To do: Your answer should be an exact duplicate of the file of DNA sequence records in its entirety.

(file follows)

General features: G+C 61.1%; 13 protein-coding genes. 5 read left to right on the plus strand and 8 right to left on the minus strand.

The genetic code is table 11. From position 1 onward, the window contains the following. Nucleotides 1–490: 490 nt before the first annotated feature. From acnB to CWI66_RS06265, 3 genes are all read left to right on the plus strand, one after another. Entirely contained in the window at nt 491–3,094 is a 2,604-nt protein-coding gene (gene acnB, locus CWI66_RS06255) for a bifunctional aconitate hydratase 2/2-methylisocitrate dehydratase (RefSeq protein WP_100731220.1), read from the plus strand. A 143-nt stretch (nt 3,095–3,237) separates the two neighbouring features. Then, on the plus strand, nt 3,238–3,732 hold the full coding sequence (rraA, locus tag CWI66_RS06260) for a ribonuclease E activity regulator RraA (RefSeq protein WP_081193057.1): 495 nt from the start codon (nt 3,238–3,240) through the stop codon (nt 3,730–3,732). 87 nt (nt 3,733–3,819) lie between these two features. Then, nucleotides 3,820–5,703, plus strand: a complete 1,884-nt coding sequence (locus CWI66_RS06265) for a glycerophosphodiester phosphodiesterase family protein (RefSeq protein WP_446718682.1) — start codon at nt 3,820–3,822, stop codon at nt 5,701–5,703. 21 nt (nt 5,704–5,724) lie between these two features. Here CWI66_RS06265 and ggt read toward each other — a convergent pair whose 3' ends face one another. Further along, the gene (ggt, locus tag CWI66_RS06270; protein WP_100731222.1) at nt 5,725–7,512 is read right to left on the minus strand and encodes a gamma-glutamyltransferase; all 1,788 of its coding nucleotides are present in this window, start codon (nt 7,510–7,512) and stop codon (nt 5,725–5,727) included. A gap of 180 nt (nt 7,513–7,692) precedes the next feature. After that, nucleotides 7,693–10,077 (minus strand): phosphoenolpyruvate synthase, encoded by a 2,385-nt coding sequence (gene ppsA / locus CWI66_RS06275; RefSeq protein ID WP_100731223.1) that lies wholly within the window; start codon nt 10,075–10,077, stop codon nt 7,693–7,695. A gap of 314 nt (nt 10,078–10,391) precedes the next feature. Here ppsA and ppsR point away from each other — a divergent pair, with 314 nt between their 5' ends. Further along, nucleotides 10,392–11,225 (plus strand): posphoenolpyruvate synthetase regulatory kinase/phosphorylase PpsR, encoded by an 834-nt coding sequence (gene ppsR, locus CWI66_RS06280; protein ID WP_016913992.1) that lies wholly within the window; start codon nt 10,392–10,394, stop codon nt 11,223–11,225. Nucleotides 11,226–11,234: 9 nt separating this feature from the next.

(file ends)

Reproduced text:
General features: G+C 61.1%; 13 protein-coding genes. 5 read left to right on the plus strand and 8 right to left on the minus strand.

The genetic code is table 11. From position 1 onward, the window contains the following. Nucleotides 1–490: 490 nt before the first annotated feature. From acnB to CWI66_RS06265, 3 genes are all read left to right on the plus strand, one after another. Entirely contained in the window at nt 491–3,094 is a 2,604-nt protein-coding gene (gene acnB, locus CWI66_RS06255) for a bifunctional aconitate hydratase 2/2-methylisocitrate dehydratase (RefSeq protein WP_100731220.1), read from the plus strand. A 143-nt stretch (nt 3,095–3,237) separates the two neighbouring features. Then, on the plus strand, nt 3,238–3,732 hold the full coding sequence (rraA, locus tag CWI66_RS06260) for a ribonuclease E activity regulator RraA (RefSeq protein WP_081193057.1): 495 nt from the start codon (nt 3,238–3,240) through the stop codon (nt 3,730–3,732). 87 nt (nt 3,733–3,819) lie between these two features. Then, nucleotides 3,820–5,703, plus strand: a complete 1,884-nt coding sequence (locus CWI66_RS06265) for a glycerophosphodiester phosphodiesterase family protein (RefSeq protein WP_446718682.1) — start codon at nt 3,820–3,822, stop codon at nt 5,701–5,703. 21 nt (nt 5,704–5,724) lie between these two features. Here CWI66_RS06265 and ggt read toward each other — a convergent pair whose 3' ends face one another. Further along, the gene (ggt, locus tag CWI66_RS06270; protein WP_100731222.1) at nt 5,725–7,512 is read right to left on the minus strand and encodes a gamma-glutamyltransferase; all 1,788 of its coding nucleotides are present in this window, start codon (nt 7,510–7,512) and stop codon (nt 5,725–5,727) included. A gap of 180 nt (nt 7,513–7,692) precedes the next feature. After that, nucleotides 7,693–10,077 (minus strand): phosphoenolpyruvate synthase, encoded by a 2,385-nt coding sequence (gene ppsA / locus CWI66_RS06275; RefSeq protein ID WP_100731223.1) that lies wholly within the window; start codon nt 10,075–10,077, stop codon nt 7,693–7,695. A gap of 314 nt (nt 10,078–10,391) precedes the next feature. Here ppsA and ppsR point away from each other — a divergent pair, with 314 nt between their 5' ends. Further along, nucleotides 10,392–11,225 (plus strand): posphoenolpyruvate synthetase regulatory kinase/phosphorylase PpsR, encoded by an 834-nt coding sequence (gene ppsR, locus CWI66_RS06280; protein ID WP_016913992.1) that lies wholly within the window; start codon nt 10,392–10,394, stop codon nt 11,223–11,225. Nucleotides 11,226–11,234: 9 nt separating this feature from the next.